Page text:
The Novichok A-series degradation products, O-methyl (1-(diethylamino)-ethylidene)phosphoramidic acid (MOPAA), O-ethyl (1-(diethylamino)ethylidene)phosphoramidic acid (EOPAA), N-(1-(diethylamino)ethylidene)-methylphosphonamidic acid (MPAA), O-methyl (bis(diethylamino)methylidene)phosphoramidic acid (MOPGA), O-ethyl (bis(diethylamino)methylidene)phosphoramidic acid (EOPGA), and MPGA, were synthesized by newly developed methods in our laboratory [18]. All aqueous solutions were produced using LC–MS-grade water (FUJIFILM Wako Pure Chemical Co., Osaka, Japan). Drug-free urine from five individual donors (three males and two females) was purchased from Lee Biosolutions, Inc. (Maryland Heights, MO) and stored at − 20 °C until use. All other chemicals were used as received. The urine samples were spiked with Novichok agent degradation products and left at room temperature for 1 h or longer before the analyses.

Hydrophilic interaction liquid chromatography–MS/MS conditions

The HILIC–MS/MS analyses were performed using a liquid chromatograph (Ultimate3000, Thermo Fisher Scientific, Waltham, MA) connected to a mass spectrometer (TSQ Fortis, Thermo Fisher Scientific). A Poroshell 120 HILIC-Z column (Agilent Technologies, Santa Clara, CA; 150 mm × 2.1 mm I.D., 2.7 μm particle size) was used as a stationary phase. The column temperature was maintained at 40 ℃ and the flow rate was 0.20 mL/min. Solvent A (15 mM NH4OAc buffer, pH 4.8) and solvent B (acetonitrile (MeCN)) were used in gradient mode with the following program: 90% B for 2 min, decreased to 75% B at 1%/min, decreased to 40% B at 7%/min, 40% B for 5 min, increased to 90% B at 10% B/min, and 90% B for 10 min. The injection volume was 1 μL. The mass spectrometer was used in electrospray ionization (ESI) positive mode and the ionization voltage was 3.5 kV. The ion source temperature was 300 ℃ and the collision gas was argon. The optimized multiple reaction monitoring (MRM) parameters are summarized in Table 1.

Table 1 Optimized MRM parameters

Detection limits

The LODs were determined based on the guidelines of the Organisation for the Prohibition of Chemical Weapons Biomedical Proficiency Test [19, 20]. The tolerance for the ratio of peak areas for the two product ions was set. The detection was determined when the obtained peak area ratio of the sample was within the tolerance in all the attempted analyses at the same concentration (n = 3). The relative intensities of the two ions and tolerances for each compound are shown in Table S1.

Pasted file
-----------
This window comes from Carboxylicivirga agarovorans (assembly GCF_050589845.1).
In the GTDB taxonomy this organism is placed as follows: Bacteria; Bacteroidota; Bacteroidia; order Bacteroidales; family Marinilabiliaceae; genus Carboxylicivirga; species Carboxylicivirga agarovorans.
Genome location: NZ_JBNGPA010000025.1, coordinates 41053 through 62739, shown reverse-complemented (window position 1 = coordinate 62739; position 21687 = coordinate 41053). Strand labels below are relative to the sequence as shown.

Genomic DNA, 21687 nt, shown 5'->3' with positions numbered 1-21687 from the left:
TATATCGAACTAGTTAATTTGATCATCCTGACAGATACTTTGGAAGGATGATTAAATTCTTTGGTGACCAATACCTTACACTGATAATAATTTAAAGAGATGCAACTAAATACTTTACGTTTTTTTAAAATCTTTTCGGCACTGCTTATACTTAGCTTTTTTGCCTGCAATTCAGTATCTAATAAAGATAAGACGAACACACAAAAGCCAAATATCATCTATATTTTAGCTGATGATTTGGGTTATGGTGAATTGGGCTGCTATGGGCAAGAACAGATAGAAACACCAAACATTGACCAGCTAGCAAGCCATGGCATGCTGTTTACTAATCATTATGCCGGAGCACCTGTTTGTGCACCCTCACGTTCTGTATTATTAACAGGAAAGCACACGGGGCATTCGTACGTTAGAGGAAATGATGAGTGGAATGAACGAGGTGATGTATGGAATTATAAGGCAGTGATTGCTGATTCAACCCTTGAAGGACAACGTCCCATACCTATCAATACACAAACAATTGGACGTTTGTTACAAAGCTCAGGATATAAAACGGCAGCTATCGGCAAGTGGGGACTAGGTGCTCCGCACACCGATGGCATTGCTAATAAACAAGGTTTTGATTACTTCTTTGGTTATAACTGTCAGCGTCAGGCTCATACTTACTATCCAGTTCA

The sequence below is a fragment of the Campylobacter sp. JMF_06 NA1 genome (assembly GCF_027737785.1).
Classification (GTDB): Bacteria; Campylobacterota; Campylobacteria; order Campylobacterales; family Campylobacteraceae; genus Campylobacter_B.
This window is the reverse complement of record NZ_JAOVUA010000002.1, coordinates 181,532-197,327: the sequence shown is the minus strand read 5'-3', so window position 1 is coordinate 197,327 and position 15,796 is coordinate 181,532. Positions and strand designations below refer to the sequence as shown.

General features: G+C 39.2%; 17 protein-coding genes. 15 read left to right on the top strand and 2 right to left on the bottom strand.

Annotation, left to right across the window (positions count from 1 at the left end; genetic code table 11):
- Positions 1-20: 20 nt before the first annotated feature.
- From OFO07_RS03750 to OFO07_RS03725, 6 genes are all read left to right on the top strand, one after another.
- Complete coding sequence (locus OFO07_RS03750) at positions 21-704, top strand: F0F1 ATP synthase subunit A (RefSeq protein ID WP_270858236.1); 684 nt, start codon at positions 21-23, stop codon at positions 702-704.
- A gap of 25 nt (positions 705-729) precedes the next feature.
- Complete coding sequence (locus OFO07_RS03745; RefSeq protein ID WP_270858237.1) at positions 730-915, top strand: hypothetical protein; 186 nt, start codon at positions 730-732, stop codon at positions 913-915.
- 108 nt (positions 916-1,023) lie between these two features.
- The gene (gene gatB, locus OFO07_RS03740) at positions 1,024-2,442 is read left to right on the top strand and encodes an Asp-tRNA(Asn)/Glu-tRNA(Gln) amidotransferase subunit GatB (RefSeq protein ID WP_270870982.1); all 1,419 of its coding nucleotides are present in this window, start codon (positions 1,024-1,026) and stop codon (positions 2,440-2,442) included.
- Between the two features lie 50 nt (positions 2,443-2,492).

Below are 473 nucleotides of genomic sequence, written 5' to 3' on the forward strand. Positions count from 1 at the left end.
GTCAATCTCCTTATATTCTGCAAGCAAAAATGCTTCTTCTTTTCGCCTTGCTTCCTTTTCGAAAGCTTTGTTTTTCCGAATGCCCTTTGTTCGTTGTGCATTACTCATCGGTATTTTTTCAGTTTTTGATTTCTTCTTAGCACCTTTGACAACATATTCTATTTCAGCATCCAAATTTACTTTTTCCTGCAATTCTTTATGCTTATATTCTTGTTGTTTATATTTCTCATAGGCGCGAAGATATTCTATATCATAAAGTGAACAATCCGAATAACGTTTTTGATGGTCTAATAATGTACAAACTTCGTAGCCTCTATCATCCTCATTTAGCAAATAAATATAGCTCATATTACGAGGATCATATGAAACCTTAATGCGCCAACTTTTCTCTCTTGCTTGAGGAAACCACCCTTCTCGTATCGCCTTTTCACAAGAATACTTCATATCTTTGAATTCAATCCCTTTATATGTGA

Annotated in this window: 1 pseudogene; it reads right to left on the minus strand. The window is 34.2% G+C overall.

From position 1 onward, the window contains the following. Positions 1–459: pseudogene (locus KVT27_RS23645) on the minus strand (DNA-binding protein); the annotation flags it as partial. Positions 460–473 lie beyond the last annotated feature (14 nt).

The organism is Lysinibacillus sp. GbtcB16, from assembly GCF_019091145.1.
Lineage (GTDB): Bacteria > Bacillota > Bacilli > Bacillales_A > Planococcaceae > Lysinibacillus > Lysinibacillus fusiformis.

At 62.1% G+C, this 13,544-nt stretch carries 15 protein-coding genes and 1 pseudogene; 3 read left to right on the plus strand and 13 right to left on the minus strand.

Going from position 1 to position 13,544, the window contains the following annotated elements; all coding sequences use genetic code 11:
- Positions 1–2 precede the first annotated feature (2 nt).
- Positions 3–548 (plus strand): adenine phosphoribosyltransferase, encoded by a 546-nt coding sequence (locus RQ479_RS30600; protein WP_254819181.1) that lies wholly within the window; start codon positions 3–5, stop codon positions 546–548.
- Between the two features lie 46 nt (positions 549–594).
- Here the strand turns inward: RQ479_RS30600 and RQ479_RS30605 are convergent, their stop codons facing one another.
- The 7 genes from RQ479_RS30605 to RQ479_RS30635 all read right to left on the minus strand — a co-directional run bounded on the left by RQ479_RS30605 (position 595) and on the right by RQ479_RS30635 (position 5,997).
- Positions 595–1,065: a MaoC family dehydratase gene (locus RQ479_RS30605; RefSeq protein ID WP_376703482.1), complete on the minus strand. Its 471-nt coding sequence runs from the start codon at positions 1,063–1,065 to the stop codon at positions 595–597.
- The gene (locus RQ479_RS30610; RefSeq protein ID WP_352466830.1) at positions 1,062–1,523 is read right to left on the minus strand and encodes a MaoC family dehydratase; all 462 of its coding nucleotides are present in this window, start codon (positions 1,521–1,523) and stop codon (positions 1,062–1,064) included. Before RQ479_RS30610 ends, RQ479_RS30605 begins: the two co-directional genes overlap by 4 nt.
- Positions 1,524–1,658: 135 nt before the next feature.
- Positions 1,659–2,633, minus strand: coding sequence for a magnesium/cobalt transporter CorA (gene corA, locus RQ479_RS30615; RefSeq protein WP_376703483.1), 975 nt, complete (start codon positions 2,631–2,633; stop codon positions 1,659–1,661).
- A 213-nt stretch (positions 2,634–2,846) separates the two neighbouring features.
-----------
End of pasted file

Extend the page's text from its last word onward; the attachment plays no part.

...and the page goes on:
Pretreatment of urine

MeCN (200 μL) was added to the urine samples (50 μL) and vortexed for 30 s. The samples were centrifuged at 12,000 × g for 5 min, and then the supernatants were filtered by Cosmospin Filter G (0.2 μm, Nacalai Tesque, Kyoto, Japan). The filtrates were moved into LC vials and analyzed by HILIC–MS/MS. We also investigated ultrafiltration (Amicon Ultra-0.5, 3 kDa, Merck Millipore, Burlington, MA) instead of microfiltration.

Matrix effects

For the pretreatment described above, the matrix effects were examined. The same amount of MeCN was added to water or blank urine (50 μL), and the sample was vortexed and centrifuged at 12,000 × g for 5 min. The supernatants were filtered by Cosmospin Filter G, and then the same amount of standard solution of Novichok agent degradation products was added to the filtrates and analyzed by HILIC–MS/MS. The matrix effect values were expressed as the ratio of the peak area of the urine sample to that of the water sample (set as 100%).

Accuracy of the methods